21 Obesity Linked to transportation ▫Courtemache (2007) shows higher gasoline prices cause weight loss  $1/gallon increase reduces 16,000 fatalities per year and saves $17 bn in health care costs (400 mn/d gallons are consumed -- $145 bn spent annually) Coggon et al. (2001) estimate that ¼ of all knee surgeries could be eliminated but for BMI under 25 in England

22 Obesity Obesity has strong effects on various forms of morbidity (Figure 2.7) Obese people spend 40% more on health care Obesity-related spending account for 10% of all health care spending Obese receive less wages, especially women (Cawley, 2004; Dastan, 2010)


24 Tobacco –why smoke? Stigler and Becker (1977) ▫de gustibus non est disputandum ▫Rational individuals choose to be addicted now and quit later in life Lack of information ▫Decreases with education  From ~30% to ~8% (college) ▫<3% for physicians  Even health workers’ consumption decreases with education

25 Alcohol Patterns and intensity matter for constant consumption Heavy drinking: ▫Liver cirrhosis ▫Some cancers ▫Heart disease ▫D&D Type of alcohol matters ▫Study on Danish adults (Gronbaek et al., 2000):

26 Types of alcohol Heavy drinking (more than 21 drink per week) of beer and distilled spirits increases mortality from all causes and specifically ▫Cancers (double the risk) ▫Mixed results re: Coronary Heart Disease Wine reduces all-cause deaths by about 20%, even for heavy drinkers, heart disease by 50% ▫Red wine is better than white wine due to procyanadin in red wine (also in chocolate, cranberry juice, pomegranates) General alcohol use increases with education ▫People with higher education tend to consume healthier alcohol (Klatsky et al. 1990)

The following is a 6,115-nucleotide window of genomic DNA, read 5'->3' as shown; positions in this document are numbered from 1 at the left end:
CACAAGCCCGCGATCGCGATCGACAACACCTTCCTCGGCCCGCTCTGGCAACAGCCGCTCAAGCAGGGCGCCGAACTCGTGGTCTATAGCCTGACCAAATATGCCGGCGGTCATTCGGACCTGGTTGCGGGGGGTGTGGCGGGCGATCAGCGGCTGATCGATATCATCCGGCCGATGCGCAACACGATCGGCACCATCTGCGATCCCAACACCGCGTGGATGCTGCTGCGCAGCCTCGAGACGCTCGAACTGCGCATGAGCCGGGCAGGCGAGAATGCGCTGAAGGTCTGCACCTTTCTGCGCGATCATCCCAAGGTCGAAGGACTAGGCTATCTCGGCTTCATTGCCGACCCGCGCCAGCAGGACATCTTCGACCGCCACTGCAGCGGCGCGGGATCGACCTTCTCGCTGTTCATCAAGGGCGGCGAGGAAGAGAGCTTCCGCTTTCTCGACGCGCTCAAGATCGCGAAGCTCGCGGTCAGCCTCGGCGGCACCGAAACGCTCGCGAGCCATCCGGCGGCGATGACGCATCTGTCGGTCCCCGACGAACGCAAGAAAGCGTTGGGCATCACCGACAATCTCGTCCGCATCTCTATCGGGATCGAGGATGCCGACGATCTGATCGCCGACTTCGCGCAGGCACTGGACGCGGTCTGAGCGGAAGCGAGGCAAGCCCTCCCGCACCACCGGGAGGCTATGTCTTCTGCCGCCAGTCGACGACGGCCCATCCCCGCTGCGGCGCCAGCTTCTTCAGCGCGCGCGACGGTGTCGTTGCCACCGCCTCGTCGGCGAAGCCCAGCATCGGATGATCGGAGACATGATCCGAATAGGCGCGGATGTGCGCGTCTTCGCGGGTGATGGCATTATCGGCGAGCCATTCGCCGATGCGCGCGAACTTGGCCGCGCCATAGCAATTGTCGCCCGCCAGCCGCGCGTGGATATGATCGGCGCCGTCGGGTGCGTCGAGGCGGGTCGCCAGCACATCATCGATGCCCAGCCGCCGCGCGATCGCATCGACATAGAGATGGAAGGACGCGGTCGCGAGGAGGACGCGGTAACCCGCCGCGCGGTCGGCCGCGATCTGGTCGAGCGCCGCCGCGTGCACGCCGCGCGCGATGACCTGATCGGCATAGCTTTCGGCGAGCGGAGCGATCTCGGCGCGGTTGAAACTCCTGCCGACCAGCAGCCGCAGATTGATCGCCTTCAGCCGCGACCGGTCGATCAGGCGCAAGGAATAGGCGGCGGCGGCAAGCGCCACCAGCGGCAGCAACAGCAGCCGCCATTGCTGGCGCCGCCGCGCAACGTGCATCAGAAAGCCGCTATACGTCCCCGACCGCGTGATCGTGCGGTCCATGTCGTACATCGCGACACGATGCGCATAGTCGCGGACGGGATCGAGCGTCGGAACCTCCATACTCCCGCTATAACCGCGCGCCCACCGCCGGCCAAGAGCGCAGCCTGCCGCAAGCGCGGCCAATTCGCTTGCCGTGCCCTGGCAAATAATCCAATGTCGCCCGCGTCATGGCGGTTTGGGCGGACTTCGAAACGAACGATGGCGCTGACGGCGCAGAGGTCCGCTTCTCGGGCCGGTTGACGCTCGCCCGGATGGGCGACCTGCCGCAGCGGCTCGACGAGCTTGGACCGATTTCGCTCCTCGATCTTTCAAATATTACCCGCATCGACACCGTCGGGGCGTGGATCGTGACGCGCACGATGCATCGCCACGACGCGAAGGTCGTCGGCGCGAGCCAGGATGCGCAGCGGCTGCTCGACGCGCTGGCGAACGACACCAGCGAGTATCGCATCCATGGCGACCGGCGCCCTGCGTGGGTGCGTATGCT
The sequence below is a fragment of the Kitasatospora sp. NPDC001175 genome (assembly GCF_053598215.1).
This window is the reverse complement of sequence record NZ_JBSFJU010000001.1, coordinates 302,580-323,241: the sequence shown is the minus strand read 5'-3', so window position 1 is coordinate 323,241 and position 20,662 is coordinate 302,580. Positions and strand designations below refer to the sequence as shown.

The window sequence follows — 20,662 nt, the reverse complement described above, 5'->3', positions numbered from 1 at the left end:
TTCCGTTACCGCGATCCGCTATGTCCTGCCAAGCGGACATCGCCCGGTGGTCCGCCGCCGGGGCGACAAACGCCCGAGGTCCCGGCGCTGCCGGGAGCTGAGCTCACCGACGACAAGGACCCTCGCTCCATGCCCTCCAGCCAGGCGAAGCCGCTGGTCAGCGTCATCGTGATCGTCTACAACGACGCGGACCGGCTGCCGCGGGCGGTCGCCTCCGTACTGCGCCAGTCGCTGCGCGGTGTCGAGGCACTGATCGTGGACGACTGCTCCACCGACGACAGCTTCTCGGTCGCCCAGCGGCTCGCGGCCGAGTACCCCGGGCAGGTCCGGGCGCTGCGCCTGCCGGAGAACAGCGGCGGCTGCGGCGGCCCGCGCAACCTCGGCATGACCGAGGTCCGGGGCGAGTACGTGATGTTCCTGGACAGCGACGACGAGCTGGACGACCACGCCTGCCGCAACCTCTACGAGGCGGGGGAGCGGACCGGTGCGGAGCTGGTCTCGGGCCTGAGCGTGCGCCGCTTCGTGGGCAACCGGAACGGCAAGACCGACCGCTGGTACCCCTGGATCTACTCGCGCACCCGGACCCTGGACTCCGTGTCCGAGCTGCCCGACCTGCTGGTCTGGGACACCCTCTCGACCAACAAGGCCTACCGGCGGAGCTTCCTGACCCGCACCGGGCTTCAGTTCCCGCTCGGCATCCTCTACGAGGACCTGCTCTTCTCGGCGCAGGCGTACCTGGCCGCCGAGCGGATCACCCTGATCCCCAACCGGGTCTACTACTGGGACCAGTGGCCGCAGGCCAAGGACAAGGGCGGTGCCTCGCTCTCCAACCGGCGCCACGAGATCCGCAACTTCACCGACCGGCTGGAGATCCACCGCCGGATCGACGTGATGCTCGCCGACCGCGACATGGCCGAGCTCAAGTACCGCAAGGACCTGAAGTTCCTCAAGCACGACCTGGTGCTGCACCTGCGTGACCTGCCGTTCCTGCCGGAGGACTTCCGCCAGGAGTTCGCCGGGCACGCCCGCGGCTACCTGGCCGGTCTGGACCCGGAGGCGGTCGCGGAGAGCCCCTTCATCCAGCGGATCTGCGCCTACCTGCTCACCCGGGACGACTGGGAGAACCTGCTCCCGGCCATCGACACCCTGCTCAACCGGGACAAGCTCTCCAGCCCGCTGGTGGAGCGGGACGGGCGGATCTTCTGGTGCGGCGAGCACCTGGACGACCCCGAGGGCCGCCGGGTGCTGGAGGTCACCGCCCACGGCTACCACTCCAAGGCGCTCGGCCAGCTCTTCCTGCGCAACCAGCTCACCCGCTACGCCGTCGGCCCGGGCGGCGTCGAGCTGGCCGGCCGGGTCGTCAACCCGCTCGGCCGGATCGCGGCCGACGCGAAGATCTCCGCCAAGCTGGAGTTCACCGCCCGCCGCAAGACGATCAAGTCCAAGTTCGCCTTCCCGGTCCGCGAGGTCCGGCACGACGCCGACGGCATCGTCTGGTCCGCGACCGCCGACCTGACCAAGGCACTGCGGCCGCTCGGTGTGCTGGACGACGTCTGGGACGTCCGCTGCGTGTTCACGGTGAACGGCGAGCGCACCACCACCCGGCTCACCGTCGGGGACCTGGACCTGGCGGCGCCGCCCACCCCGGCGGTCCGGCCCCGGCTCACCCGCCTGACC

28 Alcohol and lifetime income Moderate consumption may increase lifetime income (Hamilton and Hamilton, 1997), heavy consumption decreases (Dastan, 2010) ▫Through labor force participation, not wage (Mullahy and Sindelar, 1993) Income increases access to a healthier life as well as to restaurants! ▫Moreover, better health means higher productivity and income

29 Education Could it be that both education and healthier lifestyle choices could depend on something more fundamental: ▫Time preference differences  Economics stops here